Syria’s Manbij: Dividing Line for External Conflicts

Syria’s Manbij: Dividing Line for External Conflicts

Wednesday, 21 March, 2018 - 14:45
Fighters of the Manbij military council, take an overwatch position in the southern rural area of Manbij, in Aleppo Governorate, Syria. Photo: Reuters
Manbij- Kamal Sheikho
Ismail, 53, didn’t know that his quiet home in the village of Arab Hassan Kabir, on the southern bank of the Sajur River, would one day become a dividing line between two warring sides and that he would sleep every night on the sounds of gunfire and intermittent clashes.

Since mid-2016, the two banks of Sajur River, which is located 15 kilometers north of Manbij in the eastern Aleppo countryside and 30 kilometers south of the Turkish borders, have been transformed into a border strip separating the areas that fall under the control of pro-Turkish Euphrates Shield factions on one hand and the forces of the US-led Manbij Military Council on the other hand.

Manbij is part of Aleppo, 80 km to the north-east and only 40 km from the Turkish borders.

The regime lost control of the city in July 2012, after it was liberated by factions of the Free Syrian Army, and it became under the control of ISIS terrorist organization in the summer of 2014.

However, the "Syrian Democratic Forces" and "Manbij Military Council," with the support of the international coalition, were able to regain control of the city on August 15, 2016 after fierce battles that lasted for more than two months.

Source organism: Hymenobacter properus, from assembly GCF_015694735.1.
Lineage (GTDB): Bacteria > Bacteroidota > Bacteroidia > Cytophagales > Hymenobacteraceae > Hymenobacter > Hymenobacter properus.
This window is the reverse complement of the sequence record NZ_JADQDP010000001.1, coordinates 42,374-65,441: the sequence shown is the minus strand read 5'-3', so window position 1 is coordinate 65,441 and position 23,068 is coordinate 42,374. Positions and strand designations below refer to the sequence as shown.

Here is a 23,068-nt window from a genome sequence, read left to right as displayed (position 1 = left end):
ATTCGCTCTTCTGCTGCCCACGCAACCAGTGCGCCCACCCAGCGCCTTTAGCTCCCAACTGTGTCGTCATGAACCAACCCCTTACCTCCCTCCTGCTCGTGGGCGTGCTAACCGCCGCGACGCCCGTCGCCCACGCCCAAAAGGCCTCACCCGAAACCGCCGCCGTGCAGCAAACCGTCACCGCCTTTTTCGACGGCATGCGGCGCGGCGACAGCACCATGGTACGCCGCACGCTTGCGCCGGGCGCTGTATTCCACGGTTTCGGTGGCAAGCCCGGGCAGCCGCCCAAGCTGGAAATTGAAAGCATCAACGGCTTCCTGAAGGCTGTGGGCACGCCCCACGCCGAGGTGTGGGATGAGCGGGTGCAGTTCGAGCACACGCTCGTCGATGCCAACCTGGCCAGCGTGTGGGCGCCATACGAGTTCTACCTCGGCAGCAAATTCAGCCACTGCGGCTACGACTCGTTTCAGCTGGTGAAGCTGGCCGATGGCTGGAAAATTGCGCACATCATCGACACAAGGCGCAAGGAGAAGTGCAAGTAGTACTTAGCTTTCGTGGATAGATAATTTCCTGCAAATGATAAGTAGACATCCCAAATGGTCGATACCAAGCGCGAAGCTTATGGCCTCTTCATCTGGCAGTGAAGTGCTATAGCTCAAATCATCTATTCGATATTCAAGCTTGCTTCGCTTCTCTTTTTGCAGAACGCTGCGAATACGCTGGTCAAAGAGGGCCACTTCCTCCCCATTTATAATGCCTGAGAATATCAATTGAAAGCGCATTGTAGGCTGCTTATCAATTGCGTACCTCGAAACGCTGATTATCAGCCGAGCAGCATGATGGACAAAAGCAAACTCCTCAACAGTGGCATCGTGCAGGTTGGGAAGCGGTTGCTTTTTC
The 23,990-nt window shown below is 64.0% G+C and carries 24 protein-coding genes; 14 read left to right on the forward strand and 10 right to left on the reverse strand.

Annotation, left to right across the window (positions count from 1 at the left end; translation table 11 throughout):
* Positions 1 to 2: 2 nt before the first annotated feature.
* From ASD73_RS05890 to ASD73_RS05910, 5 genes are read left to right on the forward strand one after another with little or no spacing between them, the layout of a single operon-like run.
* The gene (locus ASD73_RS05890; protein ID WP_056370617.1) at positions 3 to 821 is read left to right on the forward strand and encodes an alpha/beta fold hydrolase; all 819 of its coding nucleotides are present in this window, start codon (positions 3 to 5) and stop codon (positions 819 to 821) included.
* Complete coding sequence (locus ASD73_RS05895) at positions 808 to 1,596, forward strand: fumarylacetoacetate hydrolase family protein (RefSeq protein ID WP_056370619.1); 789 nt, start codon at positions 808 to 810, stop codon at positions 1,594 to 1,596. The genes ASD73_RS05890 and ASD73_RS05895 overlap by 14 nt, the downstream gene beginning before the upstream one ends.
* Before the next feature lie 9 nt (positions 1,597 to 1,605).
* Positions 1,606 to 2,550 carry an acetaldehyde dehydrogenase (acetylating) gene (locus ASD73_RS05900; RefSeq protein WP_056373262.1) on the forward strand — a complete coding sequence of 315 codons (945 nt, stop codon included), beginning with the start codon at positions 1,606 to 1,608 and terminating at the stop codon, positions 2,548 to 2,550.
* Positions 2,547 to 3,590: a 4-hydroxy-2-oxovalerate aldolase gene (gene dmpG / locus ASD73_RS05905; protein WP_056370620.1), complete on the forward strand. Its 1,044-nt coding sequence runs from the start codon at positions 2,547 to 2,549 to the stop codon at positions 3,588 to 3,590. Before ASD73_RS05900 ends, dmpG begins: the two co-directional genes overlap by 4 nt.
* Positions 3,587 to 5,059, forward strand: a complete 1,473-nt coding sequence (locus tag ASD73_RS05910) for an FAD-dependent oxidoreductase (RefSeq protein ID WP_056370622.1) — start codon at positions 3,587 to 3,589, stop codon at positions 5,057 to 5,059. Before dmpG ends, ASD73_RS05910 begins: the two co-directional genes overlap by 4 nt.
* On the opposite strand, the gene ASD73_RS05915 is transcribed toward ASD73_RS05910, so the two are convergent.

“If you turn your face to the west, you will find elements of the Euphrates Shield, accompanied by soldiers and armored vehicles of the Turkish army, and if you look to the east, you will notice the movements of the fighters of Manbij Military Council, accompanied by US soldiers and their military vehicles,” Ismail told Asharq Al-Awsat.

He explained that he lives with his wife and family members in their house, which overlooks Sajur River, and they are accustomed to the new situation that has been created by the divisions of the Syrian war.

“When clashes start between the two parties, we escape and flee from the village to neighboring safe areas, and after these clashes stop, we return back home,” Ismail said.

Yet, he is struggling to continue living his life in light of the fluctuations of the scene in the vicinity of his area, forget the divisions and artificial boundaries, and he hopes that tomorrow will be a better day.

"This situation has been going on for about a year and a half now. God willing, these divisions will end peacefully," he said.

Notably, the 74-kilometer-long Sajur River flows from Turkey and crosses the Syrian border along the Euphrates River in the Ayn Azzah area.

It separates the lands of Aoun al-Daddat, Mahasleni, Arab Hassan, Halawanji and Tukhaz villages, in which they are divided into two parts. Each part falls under the control of a military party that is on a rivalry with the other one, and the river ends by combining with the Euphrates River.

Editor Picks

Multimedia